On the 80th anniversary of the Pearl Harbor attacks, a local veteran recounts the memory of that fateful day.
David Smith, a resident at the Martha Jo Leslie State Veterans Home in Kosciusko, was 16-years old when the attacks happened. He heard President Franklin D. Roosevelt’s famous announcement while listening to the radio on his family’s farm in Lincoln County.
“We had not even had a radio until just before that happened, “said Smith. “I just remember it being a big deal and then people talking about how everyone has to join in and do whatever they could do.”
Smith said that announcement and the attacks were the reason he enlisted into the United States army.
“I just remembered at that early age, I wanted to be a part of it.”
At only 16-years-old, Smith had to wait two years before he could officially join the service. After finally joining in November 1943, he completed basic training at Camp Shelby.
“They were really needing soldiers more and more….as soon as we got our basic training, they sent us off to battle.”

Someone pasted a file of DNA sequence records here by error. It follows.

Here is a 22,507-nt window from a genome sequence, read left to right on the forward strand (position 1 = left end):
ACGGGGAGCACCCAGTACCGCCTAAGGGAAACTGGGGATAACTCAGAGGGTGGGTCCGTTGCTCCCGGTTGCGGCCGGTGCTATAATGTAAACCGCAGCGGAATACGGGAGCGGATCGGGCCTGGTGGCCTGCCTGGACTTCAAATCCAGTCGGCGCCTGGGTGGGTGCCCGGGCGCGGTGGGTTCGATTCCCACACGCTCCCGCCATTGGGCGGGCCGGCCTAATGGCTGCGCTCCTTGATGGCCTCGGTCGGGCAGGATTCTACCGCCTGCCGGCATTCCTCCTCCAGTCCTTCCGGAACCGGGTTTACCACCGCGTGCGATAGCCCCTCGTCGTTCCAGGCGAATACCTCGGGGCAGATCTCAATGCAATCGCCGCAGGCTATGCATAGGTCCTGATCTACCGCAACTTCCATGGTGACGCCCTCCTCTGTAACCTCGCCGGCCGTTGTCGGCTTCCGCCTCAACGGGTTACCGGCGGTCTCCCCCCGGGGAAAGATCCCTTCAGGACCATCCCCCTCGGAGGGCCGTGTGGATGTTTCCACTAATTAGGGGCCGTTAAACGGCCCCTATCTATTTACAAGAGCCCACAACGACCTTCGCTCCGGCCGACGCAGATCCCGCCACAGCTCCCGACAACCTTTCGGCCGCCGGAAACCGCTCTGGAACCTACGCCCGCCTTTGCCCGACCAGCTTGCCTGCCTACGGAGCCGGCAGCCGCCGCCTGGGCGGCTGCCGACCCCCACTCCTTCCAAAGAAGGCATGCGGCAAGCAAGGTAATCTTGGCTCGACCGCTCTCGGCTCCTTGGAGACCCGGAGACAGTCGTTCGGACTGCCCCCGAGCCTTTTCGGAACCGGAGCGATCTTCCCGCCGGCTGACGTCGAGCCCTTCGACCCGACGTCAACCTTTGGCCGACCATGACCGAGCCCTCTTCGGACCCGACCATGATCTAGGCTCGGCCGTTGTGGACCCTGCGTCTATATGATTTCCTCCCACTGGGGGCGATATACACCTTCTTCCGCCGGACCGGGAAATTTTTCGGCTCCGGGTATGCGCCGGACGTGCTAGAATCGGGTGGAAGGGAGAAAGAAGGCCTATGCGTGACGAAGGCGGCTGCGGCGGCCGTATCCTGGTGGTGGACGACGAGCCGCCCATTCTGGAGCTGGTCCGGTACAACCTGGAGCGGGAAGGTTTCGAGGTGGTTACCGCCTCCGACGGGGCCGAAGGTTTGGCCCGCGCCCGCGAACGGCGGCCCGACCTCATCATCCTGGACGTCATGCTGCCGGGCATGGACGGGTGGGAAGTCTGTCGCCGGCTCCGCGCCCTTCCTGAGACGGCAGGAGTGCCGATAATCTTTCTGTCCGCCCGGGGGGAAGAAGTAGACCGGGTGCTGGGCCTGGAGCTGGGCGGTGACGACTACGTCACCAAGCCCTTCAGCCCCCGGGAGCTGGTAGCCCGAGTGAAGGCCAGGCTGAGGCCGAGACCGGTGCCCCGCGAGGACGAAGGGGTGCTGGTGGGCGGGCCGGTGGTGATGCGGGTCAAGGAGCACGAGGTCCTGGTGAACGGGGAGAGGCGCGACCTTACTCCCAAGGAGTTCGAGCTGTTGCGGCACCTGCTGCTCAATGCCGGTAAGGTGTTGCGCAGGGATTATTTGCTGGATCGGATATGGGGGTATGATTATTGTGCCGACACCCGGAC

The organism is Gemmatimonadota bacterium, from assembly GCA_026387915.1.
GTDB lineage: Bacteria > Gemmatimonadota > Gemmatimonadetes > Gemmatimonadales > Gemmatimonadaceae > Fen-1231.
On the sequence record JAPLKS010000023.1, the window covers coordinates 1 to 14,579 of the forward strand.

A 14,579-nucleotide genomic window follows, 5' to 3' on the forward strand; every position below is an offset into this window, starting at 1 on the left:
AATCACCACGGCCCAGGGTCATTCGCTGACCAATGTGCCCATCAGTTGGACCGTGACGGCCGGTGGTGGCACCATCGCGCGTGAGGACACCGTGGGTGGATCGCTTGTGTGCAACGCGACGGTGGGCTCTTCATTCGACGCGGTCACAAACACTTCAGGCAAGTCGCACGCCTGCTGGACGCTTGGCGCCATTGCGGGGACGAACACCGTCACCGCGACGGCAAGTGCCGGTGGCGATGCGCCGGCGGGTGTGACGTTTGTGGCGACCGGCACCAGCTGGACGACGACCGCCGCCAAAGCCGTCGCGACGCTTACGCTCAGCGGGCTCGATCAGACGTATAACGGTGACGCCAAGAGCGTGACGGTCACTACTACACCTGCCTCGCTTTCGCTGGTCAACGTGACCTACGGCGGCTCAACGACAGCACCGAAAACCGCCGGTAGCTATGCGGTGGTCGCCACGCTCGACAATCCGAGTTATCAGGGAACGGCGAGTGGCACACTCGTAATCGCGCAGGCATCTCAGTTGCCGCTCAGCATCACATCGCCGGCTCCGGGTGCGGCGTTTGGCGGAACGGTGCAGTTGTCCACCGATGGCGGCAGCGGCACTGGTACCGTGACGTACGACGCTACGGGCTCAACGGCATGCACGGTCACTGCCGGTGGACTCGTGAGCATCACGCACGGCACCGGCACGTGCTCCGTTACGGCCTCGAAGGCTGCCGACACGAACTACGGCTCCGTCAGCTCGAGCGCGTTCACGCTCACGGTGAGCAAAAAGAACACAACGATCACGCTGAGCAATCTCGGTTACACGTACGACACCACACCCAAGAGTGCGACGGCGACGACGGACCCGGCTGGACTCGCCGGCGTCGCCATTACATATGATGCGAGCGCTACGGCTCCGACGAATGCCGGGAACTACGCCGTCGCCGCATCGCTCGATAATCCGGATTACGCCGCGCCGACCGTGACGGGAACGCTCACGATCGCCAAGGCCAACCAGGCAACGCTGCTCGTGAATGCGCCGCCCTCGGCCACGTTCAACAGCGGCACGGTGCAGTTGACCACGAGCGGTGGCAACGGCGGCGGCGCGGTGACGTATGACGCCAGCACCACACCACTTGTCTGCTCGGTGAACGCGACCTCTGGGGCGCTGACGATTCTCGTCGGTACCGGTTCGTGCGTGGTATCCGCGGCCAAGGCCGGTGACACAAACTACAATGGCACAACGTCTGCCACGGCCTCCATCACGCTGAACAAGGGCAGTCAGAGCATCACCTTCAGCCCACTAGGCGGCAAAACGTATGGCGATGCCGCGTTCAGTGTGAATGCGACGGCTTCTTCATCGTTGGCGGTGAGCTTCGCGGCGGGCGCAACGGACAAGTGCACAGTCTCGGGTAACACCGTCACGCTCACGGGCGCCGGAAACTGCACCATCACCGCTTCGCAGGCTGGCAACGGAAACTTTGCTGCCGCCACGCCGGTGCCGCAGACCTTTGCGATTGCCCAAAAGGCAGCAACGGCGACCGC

The battleground Smith was sent to was southern France, which by that time was under Germany’s occupation.
“We had to push’em out of every little town,” said Smith about fighting the Germans.
He recalled a three month period when his battalion stayed in a foxhole due to being snowed in.
“We’d fight every night or two. They’d try to run over us and we’d try to run through them.”
Smith did not make it thought the war unscathed. He was injured by a bullet to the neck and shrapnel under his arm that severed his ulnar nerve, which required him to be sent home to Texas for a medical procedure.
“They wanted to take my arm over off there [Europe], but I talked them into letting me try the skin graft…”
The recovery from that last one year and three months.
Following his time in the service, Smith went to Co-Lin Community College for one year before transferring to study agriculture at Mississippi State. After college, he went on to teach high school, and Sunday School to children, for a year before retiring as rural mail-carrier after 31 years.
When asked more about what he took away from the attacks on Pearl Harbor, Smith mentioned again how everyone joined in to do their part, even in rural Mississippi.
He talked about how his siblings joined the war effort, some by joining the service like him and some by going to work in factories. .
“It was amazing that people gathered together and helped out.”